the "finally get his way" was written by Adam Cohen and is not a quote by Kennedy. i have reservations about kennedy, even though i consider myself a judical consertative. kenndy has done some things before like use foreign court decisions to influence his own, as they have been cited in his decisions. i think kenndy has slowly become more liberal and voted with the consertatives mainly when his vote did not matter. now that he might be the deciding factor, im not sure he'll stay on the right side. hopefully he will and AA will end. it would be nice to know the people who got accepted to a law school i got rejected from happened because they were most likely better applicants, and not due to the color of their skin.

I hear so many pre-laws b*tch about so and so justice using norms of other countries in their opinions.  Lots of times they are referring to Lawrence v. Texas.  Thats an accepted practice when making a history and tradition argument, in no way should that be the thrust of your history and tradition argument, but its an accepted practice to mention it to bolster your argument, both sides do it.  Everybody criticizes the liberal justices for doing it in Lawrence, yet the Bowers decisions whcih Lawrence overturned, did the exact same thing the other way, referencing how even in ancient times, Rome had bans on same sex sodomy.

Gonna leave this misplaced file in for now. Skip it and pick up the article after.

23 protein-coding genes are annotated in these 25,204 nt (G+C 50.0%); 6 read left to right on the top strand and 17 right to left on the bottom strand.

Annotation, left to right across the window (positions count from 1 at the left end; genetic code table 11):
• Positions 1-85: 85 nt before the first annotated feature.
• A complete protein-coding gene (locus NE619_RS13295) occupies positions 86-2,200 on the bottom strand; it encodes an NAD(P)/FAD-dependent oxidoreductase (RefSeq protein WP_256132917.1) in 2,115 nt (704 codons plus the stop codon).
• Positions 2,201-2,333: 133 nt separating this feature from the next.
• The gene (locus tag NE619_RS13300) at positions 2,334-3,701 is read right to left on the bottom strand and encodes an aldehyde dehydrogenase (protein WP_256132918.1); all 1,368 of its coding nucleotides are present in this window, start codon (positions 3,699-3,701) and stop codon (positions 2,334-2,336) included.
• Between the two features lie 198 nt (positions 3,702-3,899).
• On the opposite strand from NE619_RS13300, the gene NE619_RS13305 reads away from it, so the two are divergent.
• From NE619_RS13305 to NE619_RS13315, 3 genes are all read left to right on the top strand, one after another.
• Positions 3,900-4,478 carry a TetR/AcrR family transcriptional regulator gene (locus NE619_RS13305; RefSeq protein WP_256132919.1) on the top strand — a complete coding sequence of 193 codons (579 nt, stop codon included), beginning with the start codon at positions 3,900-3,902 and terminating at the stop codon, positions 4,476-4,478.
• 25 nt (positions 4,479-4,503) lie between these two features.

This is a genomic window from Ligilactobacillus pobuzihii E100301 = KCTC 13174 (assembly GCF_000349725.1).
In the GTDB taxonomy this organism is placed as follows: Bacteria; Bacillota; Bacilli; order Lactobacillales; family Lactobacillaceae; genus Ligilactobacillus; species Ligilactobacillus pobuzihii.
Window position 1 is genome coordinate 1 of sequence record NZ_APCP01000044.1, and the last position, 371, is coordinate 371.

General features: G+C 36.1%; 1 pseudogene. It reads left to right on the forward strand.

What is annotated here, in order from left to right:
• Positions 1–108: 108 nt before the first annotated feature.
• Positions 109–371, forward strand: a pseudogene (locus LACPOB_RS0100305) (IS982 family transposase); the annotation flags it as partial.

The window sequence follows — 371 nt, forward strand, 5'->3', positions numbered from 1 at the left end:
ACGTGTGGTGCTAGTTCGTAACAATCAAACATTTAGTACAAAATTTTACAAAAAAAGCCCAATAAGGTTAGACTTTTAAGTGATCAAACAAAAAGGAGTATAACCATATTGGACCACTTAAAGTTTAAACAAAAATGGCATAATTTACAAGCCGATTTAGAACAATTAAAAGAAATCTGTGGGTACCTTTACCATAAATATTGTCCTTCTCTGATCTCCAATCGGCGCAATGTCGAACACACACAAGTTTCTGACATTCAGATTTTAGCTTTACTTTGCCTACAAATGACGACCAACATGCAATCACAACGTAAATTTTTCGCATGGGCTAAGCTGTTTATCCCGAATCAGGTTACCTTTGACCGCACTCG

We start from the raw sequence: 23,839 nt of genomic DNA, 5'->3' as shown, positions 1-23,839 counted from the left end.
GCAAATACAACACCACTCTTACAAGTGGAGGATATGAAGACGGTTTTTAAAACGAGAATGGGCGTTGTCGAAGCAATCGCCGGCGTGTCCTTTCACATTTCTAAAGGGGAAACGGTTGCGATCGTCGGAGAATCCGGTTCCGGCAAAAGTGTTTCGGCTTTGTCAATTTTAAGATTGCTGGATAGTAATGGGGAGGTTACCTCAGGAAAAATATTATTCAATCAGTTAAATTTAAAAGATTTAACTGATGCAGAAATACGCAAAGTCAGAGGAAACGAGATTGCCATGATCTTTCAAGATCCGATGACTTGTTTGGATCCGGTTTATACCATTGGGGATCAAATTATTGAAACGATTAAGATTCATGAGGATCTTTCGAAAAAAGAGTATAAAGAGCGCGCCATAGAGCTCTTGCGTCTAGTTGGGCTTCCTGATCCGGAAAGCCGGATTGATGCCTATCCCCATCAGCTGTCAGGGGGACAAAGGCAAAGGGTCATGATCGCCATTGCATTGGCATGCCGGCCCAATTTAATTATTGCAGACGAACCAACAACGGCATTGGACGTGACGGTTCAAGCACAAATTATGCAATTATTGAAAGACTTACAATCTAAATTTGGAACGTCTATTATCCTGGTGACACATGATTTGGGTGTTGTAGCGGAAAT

I would also point out the late Chief Justice Rehnquist's opinion in WA v. Glucksberg.  I don't remember folks on the right grousing about his references to the laws and decisions by the courts of Canada, Australia, and New Zealand in choosing not to allow physician assisted suicide...
"I never think of the future.  It comes soon enough."--Albert Einstein

umd blue devil

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Re: AA in law school admissions; O'Connor can no longer protect it
« Reply #6 on: April 17, 2006, 02:59:49 PM »